PS. I remember seeing you several times at the National Open in perhaps the late 80s or early 90s. I am rooting for you to return to your previous fantastic level. I hope you break out again at the World Cup!

No, just a few new reports with preliminary and unconfirmed announcements. Of course it would make sense to have an official site up before going to the media, but if there is one I don't know about it.

I agree knight_tour, choosing US champ over linares is madness. But this is all speculation and hypothetical so lets not get carried away.


Excuse me for going slightly off-topic, but what book was it that you finished writing during the WC? Was it the book you're helping Kasparov with (ATTACKER'S ADVANTAGE), or is this your own creation?

Howard Goldowsky

The reason for choosing one tournament over another could be the simple and straightforward one: that a player has already agreed to attend a particular tournament. It's called "professionalism".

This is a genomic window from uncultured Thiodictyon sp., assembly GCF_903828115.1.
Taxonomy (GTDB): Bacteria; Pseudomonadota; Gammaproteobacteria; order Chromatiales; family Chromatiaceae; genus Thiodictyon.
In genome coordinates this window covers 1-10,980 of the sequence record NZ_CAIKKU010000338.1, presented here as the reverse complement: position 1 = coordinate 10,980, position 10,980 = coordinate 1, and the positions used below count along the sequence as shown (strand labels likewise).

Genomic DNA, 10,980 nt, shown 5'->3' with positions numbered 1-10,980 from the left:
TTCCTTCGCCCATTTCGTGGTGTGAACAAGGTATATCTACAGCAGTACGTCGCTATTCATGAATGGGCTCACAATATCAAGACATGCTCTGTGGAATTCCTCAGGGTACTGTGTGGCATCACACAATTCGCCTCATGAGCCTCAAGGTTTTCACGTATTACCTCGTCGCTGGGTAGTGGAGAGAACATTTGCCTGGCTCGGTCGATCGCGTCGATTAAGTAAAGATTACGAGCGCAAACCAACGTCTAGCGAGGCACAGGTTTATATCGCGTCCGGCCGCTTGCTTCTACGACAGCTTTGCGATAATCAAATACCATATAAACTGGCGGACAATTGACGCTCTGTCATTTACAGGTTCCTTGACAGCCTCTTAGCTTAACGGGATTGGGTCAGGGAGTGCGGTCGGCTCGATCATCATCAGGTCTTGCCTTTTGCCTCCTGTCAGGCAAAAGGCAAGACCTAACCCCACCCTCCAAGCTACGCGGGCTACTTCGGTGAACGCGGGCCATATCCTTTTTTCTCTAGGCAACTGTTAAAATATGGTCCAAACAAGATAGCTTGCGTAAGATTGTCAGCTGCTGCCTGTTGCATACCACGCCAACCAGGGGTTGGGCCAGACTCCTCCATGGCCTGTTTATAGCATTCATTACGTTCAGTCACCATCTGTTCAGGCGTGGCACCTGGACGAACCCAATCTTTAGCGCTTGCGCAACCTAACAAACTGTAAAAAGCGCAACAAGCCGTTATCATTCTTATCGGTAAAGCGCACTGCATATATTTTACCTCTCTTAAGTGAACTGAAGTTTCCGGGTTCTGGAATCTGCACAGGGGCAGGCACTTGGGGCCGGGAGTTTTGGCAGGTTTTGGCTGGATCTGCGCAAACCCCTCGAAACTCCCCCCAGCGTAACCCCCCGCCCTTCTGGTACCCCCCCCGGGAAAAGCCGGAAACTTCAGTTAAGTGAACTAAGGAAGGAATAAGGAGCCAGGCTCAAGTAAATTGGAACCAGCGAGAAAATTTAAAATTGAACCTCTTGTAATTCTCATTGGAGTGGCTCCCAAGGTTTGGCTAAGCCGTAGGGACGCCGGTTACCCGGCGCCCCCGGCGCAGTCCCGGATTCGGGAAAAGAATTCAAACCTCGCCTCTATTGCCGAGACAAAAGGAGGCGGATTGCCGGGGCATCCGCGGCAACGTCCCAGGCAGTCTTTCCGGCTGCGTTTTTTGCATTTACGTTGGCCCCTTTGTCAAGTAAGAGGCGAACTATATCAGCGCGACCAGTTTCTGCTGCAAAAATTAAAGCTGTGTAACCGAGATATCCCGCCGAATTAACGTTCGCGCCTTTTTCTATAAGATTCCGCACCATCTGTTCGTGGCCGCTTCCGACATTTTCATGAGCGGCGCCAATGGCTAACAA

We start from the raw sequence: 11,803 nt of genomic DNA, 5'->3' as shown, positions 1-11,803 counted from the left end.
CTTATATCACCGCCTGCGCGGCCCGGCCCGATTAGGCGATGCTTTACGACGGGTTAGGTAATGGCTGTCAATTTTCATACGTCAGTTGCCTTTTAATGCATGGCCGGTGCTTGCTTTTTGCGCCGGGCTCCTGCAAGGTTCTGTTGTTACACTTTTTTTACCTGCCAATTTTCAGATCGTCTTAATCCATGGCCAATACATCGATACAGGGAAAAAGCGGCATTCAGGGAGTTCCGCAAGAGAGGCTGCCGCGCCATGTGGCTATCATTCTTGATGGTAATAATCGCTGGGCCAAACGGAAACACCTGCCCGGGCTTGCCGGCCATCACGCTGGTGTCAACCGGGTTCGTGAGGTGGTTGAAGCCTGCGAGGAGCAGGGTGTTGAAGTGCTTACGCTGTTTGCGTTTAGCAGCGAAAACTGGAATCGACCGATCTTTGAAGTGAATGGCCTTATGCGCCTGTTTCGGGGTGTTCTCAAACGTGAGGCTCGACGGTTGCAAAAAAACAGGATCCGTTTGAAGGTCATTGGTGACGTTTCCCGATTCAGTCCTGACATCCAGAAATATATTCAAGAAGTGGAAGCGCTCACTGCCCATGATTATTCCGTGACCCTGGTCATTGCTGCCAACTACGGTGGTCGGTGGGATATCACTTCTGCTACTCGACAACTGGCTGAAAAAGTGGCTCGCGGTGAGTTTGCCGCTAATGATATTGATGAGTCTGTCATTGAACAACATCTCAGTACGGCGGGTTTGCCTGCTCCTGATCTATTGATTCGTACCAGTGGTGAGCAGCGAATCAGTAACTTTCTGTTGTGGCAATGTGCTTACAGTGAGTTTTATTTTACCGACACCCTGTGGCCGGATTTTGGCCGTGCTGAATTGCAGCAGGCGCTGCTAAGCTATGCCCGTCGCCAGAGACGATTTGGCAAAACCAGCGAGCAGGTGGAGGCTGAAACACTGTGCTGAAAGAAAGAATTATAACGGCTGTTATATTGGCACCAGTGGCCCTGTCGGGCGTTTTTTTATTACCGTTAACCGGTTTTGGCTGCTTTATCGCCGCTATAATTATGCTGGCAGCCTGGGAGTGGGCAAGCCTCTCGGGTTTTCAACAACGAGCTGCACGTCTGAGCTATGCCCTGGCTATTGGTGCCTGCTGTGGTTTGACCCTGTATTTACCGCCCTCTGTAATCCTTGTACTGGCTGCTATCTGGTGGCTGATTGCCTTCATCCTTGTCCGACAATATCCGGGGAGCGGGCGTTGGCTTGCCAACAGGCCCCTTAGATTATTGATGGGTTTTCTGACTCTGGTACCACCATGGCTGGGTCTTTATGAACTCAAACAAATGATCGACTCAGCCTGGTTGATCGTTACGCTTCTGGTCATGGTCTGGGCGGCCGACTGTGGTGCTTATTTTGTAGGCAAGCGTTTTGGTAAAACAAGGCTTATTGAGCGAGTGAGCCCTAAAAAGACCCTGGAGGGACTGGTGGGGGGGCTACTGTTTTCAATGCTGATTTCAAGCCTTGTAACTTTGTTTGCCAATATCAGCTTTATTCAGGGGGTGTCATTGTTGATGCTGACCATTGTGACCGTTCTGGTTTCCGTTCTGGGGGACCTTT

Even if the tournaments don't overlap, one can easily lose one's edge. Because invitations and appearance fees can be based upon FIDE rating, there is, in the long run, no incentive to play when one is not at one's best.

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    About this Entry

    This page contains a single entry by Mig published on November 19, 2005 2:32 AM.

    State of US Champs was the previous entry in this blog.